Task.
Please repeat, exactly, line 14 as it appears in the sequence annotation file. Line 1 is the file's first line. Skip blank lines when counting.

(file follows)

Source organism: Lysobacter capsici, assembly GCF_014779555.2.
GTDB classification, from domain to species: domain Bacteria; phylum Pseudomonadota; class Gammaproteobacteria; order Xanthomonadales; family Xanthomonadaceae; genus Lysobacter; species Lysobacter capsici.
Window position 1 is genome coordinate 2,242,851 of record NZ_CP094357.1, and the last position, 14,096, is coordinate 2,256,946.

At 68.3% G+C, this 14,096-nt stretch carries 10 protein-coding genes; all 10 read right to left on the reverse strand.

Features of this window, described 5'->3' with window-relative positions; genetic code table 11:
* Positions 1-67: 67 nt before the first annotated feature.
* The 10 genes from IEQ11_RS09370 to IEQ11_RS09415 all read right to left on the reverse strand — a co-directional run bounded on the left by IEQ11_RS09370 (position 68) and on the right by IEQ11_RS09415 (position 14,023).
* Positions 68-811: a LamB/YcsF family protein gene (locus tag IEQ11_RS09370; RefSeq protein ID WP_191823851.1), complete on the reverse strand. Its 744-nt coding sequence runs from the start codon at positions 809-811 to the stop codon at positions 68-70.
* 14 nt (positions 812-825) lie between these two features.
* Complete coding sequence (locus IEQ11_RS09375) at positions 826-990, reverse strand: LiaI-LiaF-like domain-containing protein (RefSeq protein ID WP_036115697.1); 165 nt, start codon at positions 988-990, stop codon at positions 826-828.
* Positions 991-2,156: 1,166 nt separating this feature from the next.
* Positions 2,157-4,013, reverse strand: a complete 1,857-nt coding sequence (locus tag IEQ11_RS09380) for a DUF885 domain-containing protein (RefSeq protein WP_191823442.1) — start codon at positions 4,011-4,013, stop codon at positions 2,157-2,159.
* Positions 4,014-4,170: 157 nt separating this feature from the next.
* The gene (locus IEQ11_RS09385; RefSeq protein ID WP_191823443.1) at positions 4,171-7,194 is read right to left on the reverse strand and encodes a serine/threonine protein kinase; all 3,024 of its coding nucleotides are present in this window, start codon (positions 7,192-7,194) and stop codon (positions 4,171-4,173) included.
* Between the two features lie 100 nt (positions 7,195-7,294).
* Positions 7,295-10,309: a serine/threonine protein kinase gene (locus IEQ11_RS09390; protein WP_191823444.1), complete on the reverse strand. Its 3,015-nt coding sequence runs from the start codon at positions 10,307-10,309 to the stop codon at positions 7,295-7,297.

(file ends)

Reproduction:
* The gene (locus IEQ11_RS09385; RefSeq protein ID WP_191823443.1) at positions 4,171-7,194 is read right to left on the reverse strand and encodes a serine/threonine protein kinase; all 3,024 of its coding nucleotides are present in this window, start codon (positions 7,192-7,194) and stop codon (positions 4,171-4,173) included.